2017 Is The Year I Say No to simply pushing out new articles all the time when there’s a shit ton of work I want to get done behind the scenes on my website. There’s seriously a LOT of admin for me to catch up with, because I’m always trying to keep up with my writing and reviewing tasks on the front. Sometimes you’re just going to have to cope with me being very quiet or seeming offline. I know, it’ll be terrible for you.

-hears thousands of party poppers going off in the distance-

2017 Is The Year I Say No to feeling frumpy, fat and unfit. I’ve not been happy with where my body is at for quite a while, and 2016 The Year of Stress didn’t help. I feel like I’ve totally let myself go. Please don’t for a second take this to mean I think larger/curvier body types are bad or wrong or shameful. I don’t. But I am not happy with the way my body is and it’s affecting my self-confidence and happiness. Therefore I’m doing something about it, as a determined, assertive woman who knows her own mind.

After all that saying “no” I feel decidedly and resolutely positive. Saying no to all of the above is saying “yes!” to a calmer, happier, more confident me. I believe it’s good to determine our personal boundaries in all things, to draw some lines in the sand – and what better time than at the start of a new year? This public statement is setting the standard for my year ahead, the year I say no. It’s not exactly a new year’s resolution; more like a personal realisation with some reminders thrown in for good measure.

Questions to Consider

What is your personal statement for 2017?

What are you saying no to this year, and what are you saying yes to?

What 3 things do you hope to have achieved by the end of this year?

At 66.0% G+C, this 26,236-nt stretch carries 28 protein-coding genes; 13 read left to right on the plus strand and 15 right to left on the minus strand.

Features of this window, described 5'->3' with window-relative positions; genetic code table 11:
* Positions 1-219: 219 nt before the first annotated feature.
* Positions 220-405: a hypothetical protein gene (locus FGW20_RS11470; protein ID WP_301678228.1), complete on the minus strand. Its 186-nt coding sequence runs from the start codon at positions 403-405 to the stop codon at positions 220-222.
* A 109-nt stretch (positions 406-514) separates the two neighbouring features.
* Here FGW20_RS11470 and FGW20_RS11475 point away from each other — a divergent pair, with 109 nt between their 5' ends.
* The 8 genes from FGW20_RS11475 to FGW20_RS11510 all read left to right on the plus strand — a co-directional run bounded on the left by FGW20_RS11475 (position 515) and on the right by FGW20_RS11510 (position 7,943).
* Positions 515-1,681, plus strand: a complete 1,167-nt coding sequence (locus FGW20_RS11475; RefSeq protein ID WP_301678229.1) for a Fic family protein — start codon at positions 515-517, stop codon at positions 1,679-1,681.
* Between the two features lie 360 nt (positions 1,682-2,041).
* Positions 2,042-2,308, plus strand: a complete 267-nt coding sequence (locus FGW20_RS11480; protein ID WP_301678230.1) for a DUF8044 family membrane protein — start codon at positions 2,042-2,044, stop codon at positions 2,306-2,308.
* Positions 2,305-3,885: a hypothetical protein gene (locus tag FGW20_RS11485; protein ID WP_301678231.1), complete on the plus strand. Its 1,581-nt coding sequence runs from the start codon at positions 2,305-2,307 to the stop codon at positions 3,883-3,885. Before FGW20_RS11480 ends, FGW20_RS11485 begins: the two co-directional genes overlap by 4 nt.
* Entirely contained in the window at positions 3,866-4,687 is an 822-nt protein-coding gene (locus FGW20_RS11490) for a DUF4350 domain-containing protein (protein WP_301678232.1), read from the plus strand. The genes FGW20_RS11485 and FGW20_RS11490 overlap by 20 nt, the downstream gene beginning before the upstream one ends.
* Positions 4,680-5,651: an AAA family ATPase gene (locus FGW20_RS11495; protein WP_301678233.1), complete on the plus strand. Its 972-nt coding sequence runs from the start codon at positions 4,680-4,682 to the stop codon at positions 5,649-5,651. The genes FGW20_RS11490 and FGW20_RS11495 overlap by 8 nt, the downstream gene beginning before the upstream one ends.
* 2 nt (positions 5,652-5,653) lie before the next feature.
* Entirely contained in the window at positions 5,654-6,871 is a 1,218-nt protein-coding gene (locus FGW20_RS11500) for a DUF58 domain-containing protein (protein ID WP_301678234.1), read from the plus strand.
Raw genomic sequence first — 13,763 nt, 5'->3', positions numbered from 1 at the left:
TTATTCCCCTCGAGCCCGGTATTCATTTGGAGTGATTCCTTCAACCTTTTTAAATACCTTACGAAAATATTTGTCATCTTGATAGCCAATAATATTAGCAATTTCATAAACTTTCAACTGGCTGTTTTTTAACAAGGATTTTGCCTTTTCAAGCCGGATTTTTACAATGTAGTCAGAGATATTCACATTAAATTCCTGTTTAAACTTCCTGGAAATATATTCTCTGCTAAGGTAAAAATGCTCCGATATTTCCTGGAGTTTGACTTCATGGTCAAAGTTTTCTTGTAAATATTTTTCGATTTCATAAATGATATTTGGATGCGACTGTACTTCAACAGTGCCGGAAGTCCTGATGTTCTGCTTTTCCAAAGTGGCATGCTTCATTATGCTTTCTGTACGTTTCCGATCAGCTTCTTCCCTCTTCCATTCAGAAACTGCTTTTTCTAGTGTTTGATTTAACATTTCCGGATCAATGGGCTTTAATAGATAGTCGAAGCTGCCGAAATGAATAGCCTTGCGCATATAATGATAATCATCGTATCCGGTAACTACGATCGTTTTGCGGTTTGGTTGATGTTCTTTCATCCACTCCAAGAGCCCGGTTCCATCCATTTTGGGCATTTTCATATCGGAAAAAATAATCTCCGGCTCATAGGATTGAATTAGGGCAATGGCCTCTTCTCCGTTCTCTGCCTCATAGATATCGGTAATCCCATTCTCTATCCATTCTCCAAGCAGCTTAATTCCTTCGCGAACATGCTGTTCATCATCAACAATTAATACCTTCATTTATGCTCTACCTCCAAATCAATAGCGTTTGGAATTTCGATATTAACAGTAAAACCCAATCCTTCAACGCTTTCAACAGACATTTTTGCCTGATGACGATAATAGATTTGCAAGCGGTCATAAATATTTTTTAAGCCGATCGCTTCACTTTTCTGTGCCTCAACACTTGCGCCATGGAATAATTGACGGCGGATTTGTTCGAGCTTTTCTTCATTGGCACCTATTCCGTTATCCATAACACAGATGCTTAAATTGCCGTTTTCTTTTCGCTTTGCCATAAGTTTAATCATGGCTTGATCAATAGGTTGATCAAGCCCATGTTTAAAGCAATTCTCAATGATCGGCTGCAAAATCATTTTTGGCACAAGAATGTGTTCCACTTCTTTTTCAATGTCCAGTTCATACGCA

2017 Is The Year I Say No A Surprisingly Positive Post

This article does not contain affiliate links and is not sponsored in any way

*Not least of which is the ability to voice your lack of consent – or in a completely different situation, your preference for consensual non-consent (by using another safeword) in your sex life.

2 COMMENTS

  1. So when you talk about only doing paid reviews – is that regardless of if it’s from a retailer with an affiliate program? I’ve already started telling a few manufacturers that if they want their product reviewed by me, it’ll cost unless their product is for sale at Shevibe. So far no company has taken me up on it but they’re also probably all small/new companies. Or they don’t think I’m worth what I’m charging. Could be either because I nearly never hear back!

    I hope that more folks start to take a stand against “free” toys being the only remuneration – but only if it means that these compensated reviews are also as honest as the rest of the person’s reviewing. While I’ll probably feel guilty giving a really negative review to someone who has paid for me to review, I’ll still be negative if it warrants, and meh if it’s meh. No sugar-coating, haha.

    • Hiya Lilly,
      Yep, if a company wants me personally to review a product then it will cost them my £60 fee. Even if they have an affiliate scheme. However, it’s a little different here because companies have the option of having the product reviewed by the Pleasure Panel.
      Affiliate monies are only potential payment too – if and when they ever come in they’re a bonus rather than a reliable source of income, and I don’t view them as ‘payment’ for anything I do. I stick the links in if I’m an affiliate and if people buy, they buy.
      Totally with you on the honest reviews means honest reviews (I make it clear to the company that they’re paying for my time/research, NOT for guaranteed positive review/promo copy) – in fact the two reviews I’ve published today are paid reviews (as mine all will be from now on) and they’re a 7/10 and a 2/10. If something’s shit, it’s shit. Interestingly I’ve seen the same product given a glowing review by another blogger who was undoubtedly paid to review it… I guess it all comes down to how much your readers trust what you’ve got to say. I don’t think you’ve got any worries!
      (PS. Companies should totally pay you what you’re asking, unless it’s like a billion dollars which is probably a bit much).
      xx